Time - The Most Important Resource
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Self-Motivation and the Downsides of Freedom
People who have regular jobs envy the freedom that freelancers are perceived to enjoy; I discussed this in my comparison of freelancing and conventional employment. But this freedom is very much a double-edged sword, especially when it comes to work time. There’s no boss to make demands on you, but also no boss to ensure that you do your work even when you’d really rather not. You are free to work when you want to, but if you don’t work you don’t get paid. As a freelancer you must be self-motivated and self-disciplined to succeed. You have to be willing to go out and find projects and then complete them, even when the only person insisting that you do this is yourself.
Freelancing requires the ability to forego short-term gratification in order to pursue a long-term goal. One analogy I often use is to compare freelancing to losing weight. If you’ve ever tried to drop a few pounds, you know that doing this in a healthy manner takes time. It doesn’t matter what you eat or whether or not you exercise on any given day—only your pattern of eating and activity over months and years is important. Eating chocolate cake on the couch one day is no big deal; it’s when you do this every day that you start to become, er, more gravitationally attractive.
Freelancing is the same way. The flexibility is great, because it allows you to adapt freelancing to your schedule. You can take a day off when you need to. You can even decide to not work for a week. But if you make a habit of taking off time, you won’t make money and your career will stagnate.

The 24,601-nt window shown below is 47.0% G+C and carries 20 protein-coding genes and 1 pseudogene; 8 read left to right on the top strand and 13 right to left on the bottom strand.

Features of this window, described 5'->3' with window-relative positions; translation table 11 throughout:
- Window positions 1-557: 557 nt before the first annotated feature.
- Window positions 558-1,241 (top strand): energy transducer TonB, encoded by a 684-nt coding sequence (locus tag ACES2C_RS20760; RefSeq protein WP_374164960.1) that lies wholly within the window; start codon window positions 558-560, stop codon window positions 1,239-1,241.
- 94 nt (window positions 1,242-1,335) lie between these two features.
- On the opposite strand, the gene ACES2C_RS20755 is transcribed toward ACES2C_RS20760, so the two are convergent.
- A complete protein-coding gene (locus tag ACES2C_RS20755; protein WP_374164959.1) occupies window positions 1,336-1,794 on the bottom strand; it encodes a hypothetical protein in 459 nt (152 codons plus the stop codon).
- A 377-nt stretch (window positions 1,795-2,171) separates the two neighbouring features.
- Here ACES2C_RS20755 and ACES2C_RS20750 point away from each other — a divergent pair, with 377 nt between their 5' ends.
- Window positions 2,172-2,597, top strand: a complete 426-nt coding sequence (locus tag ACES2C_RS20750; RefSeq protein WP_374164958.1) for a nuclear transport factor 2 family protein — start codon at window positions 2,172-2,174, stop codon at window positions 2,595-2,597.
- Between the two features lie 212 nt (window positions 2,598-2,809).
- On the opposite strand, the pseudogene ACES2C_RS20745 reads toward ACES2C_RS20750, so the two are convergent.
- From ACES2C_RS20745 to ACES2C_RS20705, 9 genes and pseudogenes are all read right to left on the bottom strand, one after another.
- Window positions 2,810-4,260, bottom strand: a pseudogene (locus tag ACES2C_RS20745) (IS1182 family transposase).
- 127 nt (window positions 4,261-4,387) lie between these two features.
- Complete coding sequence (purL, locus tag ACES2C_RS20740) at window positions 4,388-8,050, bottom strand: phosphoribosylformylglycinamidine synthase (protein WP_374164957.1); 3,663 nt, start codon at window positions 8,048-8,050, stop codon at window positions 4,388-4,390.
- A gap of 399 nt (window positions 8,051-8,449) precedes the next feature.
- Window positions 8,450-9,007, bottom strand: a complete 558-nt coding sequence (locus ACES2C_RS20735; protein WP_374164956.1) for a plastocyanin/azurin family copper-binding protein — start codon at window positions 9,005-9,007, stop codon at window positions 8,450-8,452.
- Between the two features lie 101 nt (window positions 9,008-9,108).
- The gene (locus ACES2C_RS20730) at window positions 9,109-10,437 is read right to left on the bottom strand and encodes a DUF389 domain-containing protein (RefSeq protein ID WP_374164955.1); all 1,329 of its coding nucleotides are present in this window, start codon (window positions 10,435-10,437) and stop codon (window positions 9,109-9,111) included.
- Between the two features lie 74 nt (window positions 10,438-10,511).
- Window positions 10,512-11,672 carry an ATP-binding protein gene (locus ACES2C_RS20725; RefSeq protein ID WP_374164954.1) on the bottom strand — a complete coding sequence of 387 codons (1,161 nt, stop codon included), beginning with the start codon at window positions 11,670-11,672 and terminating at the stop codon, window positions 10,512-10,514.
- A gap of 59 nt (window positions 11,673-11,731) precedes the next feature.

The “freedom to not work” can be especially troublesome for people who are very inertia-bound, such as yours truly. I tend to be the sort of person who, when he is working, works a lot, but when he takes time off, can have a hard time getting back into the mode of working again. Any time I decide not to work for a couple of days, I risk losing a week. And if I lose a week, it sometimes stretches into a month. If you are like this, you need to balance the need to tend to other aspects of your life with the need to remain committed to your freelancing.
If you live by yourself, you can work whenever you want and as much as you want; not so if you share your life with others. Significant others, children, even roommates—they all have their own schedules, which can interfere with your best plans for concentrated work time. You’ll need to work with others to come up with arrangements that make sense.
To whatever extent possible, try to segment your work time into activities that really need your complete focus, and those that do not. For example, most people find that scanning for new work, writing proposals and doing bookkeeping can be accomplished far more easily when others are around than actually completing projects. Then, try your best to really ensure that you have the time you need for those activities that require the most concentration.
If you’re married, and especially if you have kids, you may find that the time you have available for complete uninterrupted quiet is limited. This can be exacerbated by a spouse who doesn’t fully understand the difficulties associated with working from home. Be sure to communicate your needs with him and her, and use a process of give and take to come up with an arrangement that allows you to meet your family obligations while still getting your work done. After all, you’re all in this together.
Finally, don’t be afraid to “close your door”, either literally or figuratively, when you’re on task. Children, in particular, often need a physical reminder that even though mom or dad are home, they’re working.
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